Started a little dress from a pillowcase today. Worked on it when I was away from home, so I basted a binding strip from the armhole cut-...
I have a little plastic composter purchased from the county, and it has a little door in the bottom where you're SUPPOSED to be able to ...
Three faces! And that's not even counting the outermost face. I believe, in this picture, the face below the other two was actually ON a...
This doll was sold as a piece of fabric that the buyer cut out at home and sewed together; my friend Karen generously gifte...
I got this idea from a kids' craft site. They made penguins from wooden eggs. I had purchased these speckled plastic eggs as doll he...
According to my online research, "Tuck Comb dolls," are classed, along with other "peg woodens, or pennywoods" as Grodn...
No two dolls were the same. I want one!! http://down---to---earth.blogspot.com/
Let me know what you think: is this a penguin or an owl? Help me decide. Leave a comment with your vote: most votes decides for me. He is ma...
This is a wooden doll, carved by James Orem. He is retiring from making dolls as he has neuropathy; it will be a loss for doll lovers and c...
Sunday, July 31, 2011
Change from the way she looked on March 9.
I am not finished with the face on this doll. I have more work to do on the eyes. I think they are too dark now, so I'll lighten them up the next time I work on her.
Friday, July 15, 2011
Took a fabric dyeing class today at Quilt Harbor (Aberdeen, WA). It was taught by Val Fox-Armey and lasted all day. We dyed eight pieces of fabric (fat quarters) using eight different techniques. Here are some pictures.:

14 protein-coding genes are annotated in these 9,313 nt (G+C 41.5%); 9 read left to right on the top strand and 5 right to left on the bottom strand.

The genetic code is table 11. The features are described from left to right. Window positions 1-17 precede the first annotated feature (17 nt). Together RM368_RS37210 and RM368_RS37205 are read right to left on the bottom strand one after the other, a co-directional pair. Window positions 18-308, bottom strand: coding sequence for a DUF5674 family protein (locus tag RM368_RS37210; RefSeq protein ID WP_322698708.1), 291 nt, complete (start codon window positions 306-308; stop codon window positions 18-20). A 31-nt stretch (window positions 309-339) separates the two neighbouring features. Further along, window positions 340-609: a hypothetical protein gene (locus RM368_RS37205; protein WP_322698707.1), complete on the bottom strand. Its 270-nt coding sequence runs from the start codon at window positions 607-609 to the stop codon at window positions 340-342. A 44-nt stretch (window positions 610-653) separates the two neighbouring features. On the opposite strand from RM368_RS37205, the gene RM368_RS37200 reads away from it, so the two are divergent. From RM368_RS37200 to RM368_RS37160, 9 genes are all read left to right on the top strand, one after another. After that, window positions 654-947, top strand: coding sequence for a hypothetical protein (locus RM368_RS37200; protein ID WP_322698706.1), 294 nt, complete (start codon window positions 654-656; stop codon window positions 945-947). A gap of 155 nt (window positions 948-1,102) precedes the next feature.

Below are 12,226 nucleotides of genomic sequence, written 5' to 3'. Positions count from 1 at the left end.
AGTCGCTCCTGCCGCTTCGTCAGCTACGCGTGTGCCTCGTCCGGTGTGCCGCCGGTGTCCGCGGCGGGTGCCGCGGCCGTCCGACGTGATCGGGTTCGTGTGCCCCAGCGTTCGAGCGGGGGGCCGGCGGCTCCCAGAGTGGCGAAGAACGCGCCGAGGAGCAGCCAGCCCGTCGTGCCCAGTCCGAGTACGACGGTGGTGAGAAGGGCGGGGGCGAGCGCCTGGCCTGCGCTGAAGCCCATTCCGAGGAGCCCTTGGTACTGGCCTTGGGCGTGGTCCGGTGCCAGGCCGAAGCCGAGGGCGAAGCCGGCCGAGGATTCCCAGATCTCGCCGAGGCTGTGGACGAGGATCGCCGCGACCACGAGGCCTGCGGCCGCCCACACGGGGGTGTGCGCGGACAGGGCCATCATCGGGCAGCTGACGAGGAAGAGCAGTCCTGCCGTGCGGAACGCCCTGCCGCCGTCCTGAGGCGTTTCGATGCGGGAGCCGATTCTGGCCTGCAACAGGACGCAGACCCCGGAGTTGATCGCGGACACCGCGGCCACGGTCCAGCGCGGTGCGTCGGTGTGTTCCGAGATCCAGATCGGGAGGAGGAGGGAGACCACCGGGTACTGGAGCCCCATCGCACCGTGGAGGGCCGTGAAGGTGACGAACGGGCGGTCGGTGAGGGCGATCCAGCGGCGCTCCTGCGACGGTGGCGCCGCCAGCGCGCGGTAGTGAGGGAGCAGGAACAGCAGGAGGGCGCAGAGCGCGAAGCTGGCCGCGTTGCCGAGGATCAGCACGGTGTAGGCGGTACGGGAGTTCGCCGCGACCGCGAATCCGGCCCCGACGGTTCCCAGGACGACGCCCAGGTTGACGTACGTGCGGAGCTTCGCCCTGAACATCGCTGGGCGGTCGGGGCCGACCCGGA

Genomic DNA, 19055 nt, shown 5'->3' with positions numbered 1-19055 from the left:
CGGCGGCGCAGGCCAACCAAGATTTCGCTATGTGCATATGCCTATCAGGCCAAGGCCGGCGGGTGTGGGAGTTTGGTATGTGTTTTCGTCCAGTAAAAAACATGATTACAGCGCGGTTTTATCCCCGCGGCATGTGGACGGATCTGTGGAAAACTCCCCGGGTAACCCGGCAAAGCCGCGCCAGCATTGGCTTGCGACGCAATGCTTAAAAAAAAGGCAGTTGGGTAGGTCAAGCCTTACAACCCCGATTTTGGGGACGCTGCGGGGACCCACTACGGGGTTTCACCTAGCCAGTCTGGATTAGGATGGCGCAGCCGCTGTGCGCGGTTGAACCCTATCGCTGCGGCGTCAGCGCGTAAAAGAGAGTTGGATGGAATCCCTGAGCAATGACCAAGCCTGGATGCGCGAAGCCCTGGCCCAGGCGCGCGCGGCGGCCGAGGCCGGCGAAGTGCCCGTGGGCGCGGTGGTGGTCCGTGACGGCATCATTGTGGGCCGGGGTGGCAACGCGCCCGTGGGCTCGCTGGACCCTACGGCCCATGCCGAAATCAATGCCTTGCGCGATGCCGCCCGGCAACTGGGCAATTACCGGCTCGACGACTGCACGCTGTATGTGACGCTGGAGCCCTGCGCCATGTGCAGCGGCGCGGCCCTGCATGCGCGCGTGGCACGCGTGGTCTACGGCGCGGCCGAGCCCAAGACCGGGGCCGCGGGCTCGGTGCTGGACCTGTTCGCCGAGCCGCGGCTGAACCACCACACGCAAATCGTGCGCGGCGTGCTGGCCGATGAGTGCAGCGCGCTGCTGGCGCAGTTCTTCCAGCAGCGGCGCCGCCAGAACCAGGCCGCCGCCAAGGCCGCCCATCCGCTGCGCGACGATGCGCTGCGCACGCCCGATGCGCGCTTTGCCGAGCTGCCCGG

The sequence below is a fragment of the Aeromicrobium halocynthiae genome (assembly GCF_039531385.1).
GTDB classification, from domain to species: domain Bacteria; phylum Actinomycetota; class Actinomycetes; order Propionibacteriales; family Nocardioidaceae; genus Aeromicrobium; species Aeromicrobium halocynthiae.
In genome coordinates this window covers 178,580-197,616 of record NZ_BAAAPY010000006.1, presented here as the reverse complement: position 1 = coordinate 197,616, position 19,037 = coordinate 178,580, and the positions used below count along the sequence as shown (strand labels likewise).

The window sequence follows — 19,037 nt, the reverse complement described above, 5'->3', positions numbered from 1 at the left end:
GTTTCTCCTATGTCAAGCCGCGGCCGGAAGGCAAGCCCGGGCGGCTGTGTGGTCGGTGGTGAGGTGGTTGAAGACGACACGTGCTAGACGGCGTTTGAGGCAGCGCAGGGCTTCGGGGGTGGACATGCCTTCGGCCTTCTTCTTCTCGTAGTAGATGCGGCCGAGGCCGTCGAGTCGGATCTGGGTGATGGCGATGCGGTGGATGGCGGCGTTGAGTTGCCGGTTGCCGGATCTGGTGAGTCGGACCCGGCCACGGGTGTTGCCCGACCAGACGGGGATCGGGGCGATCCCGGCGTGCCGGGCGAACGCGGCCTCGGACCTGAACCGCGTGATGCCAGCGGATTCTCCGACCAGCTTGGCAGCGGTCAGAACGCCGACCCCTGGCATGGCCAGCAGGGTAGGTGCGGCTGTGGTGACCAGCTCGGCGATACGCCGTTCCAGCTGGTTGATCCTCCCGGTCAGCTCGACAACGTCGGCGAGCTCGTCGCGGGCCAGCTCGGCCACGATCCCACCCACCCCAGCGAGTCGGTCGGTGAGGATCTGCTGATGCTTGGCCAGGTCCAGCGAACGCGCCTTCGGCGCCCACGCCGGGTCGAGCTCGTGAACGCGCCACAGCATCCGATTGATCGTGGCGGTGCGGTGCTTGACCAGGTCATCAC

In these pictures, we are doing our first project, which was producing our "ombre" pieces, which are made by immersing the entire piece of fabric into a bucket of dye, and then bit by bit, withdrawing it, while adding more dye to the bucket. It results in a graduated, monochromatic piece.
This is my spider web piece, with its first color added.
This is my folded piece; can you tell I like red?
My folded piece drained on a paper towel, and left this lovely imprint that looks like a rose.
When the towels were unfolded, this series of "roses" emerged.
This was Karla's painted piece, waiting for its salt.
This is my scrunched piece, seasoning in a plastic bag until tomorrow.
Kay's scrunched piece, after rinsing and being ironed.
My clamped piece with the wooden whirls, seasoning in a bag til tomorrow.
Karla is adding a color to her piece that is wrapped on a pole and then scrunched together.
The Three Amigos and their Ombres.
"Look distressed," Val said. So I did.
But I wasn't. I LIKE paint on my clothes!! It looks creative!!